The tech sector is getting rocked. Here are losses for the FAANG group since the start of October: Apple down $245 billion (23 percent); Amazon $205 billion (21 percent); Google $105 billion (13 percent); Facebook $80 billion (17 percent); and Netflix $50 billion (30 percent). Each of these companies has underperformed the NASDAQ average, which fell 12 percent. This totals approximately $685 billion of market value wiped out in a matter of weeks; to put this in context, it represents about 25 percent of the $1.6 trillion decline in the NASDAQ over the same period. Some of these losses are even worse compared to this year’s peaks; Facebook is actually down for the year and Google about breakeven.
So why is there so much pain right now? Is the FAANG group even viable anymore from an investment standpoint? Fingers are pointing in many different directions as investors and pundits attempt to get to the crux of the why. Some of the biggest concerns are regulatory risk, over-investments by fund managers in the FAANGs, and a worry that the incremental utility of the tech platforms may simply be diminishing.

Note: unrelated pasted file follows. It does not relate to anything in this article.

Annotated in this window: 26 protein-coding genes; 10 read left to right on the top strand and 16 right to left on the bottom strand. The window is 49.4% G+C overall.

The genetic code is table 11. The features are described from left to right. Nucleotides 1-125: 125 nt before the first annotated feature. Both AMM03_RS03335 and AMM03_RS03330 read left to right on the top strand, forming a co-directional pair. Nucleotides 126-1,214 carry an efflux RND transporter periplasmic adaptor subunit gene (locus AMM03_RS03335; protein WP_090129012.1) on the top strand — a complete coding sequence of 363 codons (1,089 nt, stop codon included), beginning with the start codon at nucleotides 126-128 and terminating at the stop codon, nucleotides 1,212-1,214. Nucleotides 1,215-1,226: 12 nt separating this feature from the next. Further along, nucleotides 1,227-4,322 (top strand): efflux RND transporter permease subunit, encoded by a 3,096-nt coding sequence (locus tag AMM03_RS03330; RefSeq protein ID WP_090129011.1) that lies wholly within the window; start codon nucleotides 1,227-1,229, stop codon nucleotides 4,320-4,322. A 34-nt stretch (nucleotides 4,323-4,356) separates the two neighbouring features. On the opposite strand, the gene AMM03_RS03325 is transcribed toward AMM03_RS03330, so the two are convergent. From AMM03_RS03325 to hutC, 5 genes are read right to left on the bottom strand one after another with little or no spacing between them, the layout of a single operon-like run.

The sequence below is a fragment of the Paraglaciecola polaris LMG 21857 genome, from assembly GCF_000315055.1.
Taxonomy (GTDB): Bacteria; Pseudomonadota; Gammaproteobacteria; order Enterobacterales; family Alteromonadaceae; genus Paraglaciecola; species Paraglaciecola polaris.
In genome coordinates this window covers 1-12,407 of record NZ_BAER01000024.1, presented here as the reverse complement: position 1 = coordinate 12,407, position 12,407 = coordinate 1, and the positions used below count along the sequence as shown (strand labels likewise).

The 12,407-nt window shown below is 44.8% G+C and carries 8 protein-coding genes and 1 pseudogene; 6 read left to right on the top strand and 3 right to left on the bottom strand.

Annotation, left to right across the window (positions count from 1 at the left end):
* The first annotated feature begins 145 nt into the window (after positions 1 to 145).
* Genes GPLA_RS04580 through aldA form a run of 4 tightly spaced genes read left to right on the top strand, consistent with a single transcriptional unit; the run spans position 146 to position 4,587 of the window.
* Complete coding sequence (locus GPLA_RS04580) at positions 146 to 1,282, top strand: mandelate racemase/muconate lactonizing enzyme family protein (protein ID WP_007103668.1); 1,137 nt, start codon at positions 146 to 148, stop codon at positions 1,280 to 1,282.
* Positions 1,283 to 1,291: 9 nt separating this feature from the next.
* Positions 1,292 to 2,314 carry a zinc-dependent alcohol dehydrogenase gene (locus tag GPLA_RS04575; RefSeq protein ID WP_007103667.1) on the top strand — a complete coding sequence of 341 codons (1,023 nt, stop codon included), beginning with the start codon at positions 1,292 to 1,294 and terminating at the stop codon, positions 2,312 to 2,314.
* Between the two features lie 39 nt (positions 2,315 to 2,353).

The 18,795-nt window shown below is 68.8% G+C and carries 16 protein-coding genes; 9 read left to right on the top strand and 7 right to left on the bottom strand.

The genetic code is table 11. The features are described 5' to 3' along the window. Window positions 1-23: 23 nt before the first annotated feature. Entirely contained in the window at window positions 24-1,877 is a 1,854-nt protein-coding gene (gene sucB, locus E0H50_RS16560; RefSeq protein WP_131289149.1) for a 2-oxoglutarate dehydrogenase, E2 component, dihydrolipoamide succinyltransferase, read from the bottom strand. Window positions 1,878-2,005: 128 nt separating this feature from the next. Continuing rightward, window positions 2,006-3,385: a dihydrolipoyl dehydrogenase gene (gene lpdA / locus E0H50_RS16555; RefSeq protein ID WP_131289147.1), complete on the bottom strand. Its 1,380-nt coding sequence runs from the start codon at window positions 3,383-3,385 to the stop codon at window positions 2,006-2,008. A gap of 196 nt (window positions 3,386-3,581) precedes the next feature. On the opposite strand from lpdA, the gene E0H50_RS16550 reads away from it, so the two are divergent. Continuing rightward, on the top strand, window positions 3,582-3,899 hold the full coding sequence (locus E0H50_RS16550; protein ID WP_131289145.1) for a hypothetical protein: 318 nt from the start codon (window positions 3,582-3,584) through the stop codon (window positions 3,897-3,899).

Some argue there’s already sufficient correction in terms of valuations, since forward P/E multiples are now at or below market multiples. This is the case for Apple, Facebook, and Google, though Amazon and Netflix still trade at lofty premiums. Setting aside regulatory risk, it’s not hard to make the case that the pullback presents a buying opportunity in some respects.
But investors must make a massive assumption to assume that the music will keep on playing. We have to keep seeing an upward slope in smartphone adoption — and further capture of consumer time on the smartphone — across the developed world. Unfortunately for the FAANGs, we are instead at the end of the smartphone boom in the geographies where it matters most.
Beats on earnings and raises in estimates will no longer be followed by even bigger beats and raises, as was the case for the last few years. Shortfalls are likely to be further punished due to a disproportionate market shift towards momentum-based investing, which will only exacerbate pressures on stock prices.
The end of the smartphone boom means that the FAANGs need to be evaluated through a different lens. The FAANG group best capitalized on the smartphone, which is why it accrued the most value. Now, 11 years after the introduction of the first iPhone, the end is in sight.